Thursday, October 29, 2009

WORSHIPPING GOD PROPERLY


The celebration of Sunday Eucharist is so important to Pope Benedict that for several years he has been emphasizing its essential place in the Church. On November 27, 2006 he wrote a letter to Cardinal Arinze for a “study day” that the Congregation for Divine Worship was holding to discuss "Sunday Mass for the sanctification of the Christian People." Here is an excerpt from that letter:

How much more necessary it is today to reaffirm the sacredness of the Lord's Day and the need to take part in Sunday Mass! The cultural context in which we live, often marked by religious indifference and secularism that blot out the horizon of the transcendent, must not let us forget that the People of God, born from "Christ's Passover, Sunday", should return to it as to an inexhaustible source, in order to understand better and better the features of their own identity and the reasons for their existence.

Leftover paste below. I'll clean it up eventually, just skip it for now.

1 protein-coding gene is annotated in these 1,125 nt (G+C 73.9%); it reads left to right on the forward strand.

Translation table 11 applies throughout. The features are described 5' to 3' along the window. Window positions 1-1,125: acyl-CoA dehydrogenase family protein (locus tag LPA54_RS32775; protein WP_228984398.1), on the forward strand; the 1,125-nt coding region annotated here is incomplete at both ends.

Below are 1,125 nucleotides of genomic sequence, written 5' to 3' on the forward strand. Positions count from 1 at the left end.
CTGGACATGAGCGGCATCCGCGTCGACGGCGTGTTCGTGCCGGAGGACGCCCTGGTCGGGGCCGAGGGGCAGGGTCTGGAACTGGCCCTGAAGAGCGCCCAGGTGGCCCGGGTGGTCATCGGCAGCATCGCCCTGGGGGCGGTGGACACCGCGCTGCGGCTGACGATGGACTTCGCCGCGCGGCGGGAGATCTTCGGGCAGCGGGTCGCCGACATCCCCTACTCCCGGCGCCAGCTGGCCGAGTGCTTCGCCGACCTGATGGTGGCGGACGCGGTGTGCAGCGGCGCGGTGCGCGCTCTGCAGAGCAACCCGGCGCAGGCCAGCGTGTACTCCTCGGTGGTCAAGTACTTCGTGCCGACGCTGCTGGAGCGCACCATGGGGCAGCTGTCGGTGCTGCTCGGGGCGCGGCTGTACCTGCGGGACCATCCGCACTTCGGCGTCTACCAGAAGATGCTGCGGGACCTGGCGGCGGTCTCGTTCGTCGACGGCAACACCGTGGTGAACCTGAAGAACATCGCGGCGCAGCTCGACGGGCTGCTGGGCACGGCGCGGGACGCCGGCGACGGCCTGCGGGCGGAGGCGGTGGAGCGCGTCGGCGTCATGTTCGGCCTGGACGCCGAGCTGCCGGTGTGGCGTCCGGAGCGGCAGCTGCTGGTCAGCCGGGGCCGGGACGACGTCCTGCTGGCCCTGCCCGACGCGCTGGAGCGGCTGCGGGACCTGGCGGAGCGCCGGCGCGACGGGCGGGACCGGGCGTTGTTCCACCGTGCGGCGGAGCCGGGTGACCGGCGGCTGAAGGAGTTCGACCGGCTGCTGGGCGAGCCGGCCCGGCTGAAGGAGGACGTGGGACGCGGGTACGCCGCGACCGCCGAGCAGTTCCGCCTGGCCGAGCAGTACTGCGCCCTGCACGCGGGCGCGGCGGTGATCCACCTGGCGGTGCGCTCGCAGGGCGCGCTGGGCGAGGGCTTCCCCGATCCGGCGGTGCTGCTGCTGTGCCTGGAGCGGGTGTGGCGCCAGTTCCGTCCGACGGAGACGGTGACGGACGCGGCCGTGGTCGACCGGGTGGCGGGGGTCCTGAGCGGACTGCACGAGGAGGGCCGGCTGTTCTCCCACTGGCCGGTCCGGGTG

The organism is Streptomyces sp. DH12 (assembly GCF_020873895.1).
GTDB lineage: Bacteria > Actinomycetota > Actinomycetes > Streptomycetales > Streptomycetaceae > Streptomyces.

The Second Vatican Council, after pointing out the origin of Sunday, continued: "On this day Christ's faithful are bound to come together into one place. They should listen to the Word of God and take part in the Eucharist, thus calling to mind the Passion, Resurrection and Glory of the Lord Jesus and giving thanks to God who "has begotten them again, through the Resurrection of Christ from the dead, unto a living hope'" (Sacrosanctum Concilium, n. 106). Sunday was not chosen by the Christian community but by the Apostles, and indeed by Christ himself, who on that day, "the first day of the week", rose and appeared to the disciples (cf. Mt 28: 1; Mk 16: 9; Lk 24: 1; Jn 20: 1, 19; Acts 20: 7; I Cor 16: 2), and appeared to them again "eight days later" (Jn 20: 26). Sunday is the day on which the Risen Lord makes himself present among his followers, invites them to his banquet and shares himself with them so that they too, united and configured to him, may worship God properly. 

Therefore, as I encourage people to give ever greater importance to the "Lord's Day", I am eager to highlight the central place of the Eucharist as a fundamental pillar of Sunday and of all ecclesial life. Indeed, at every Sunday Eucharistic celebration, the sanctification of the Christian people takes place as it will take place until the Sunday that never sets, the day of the definitive encounter of God with his creatures.

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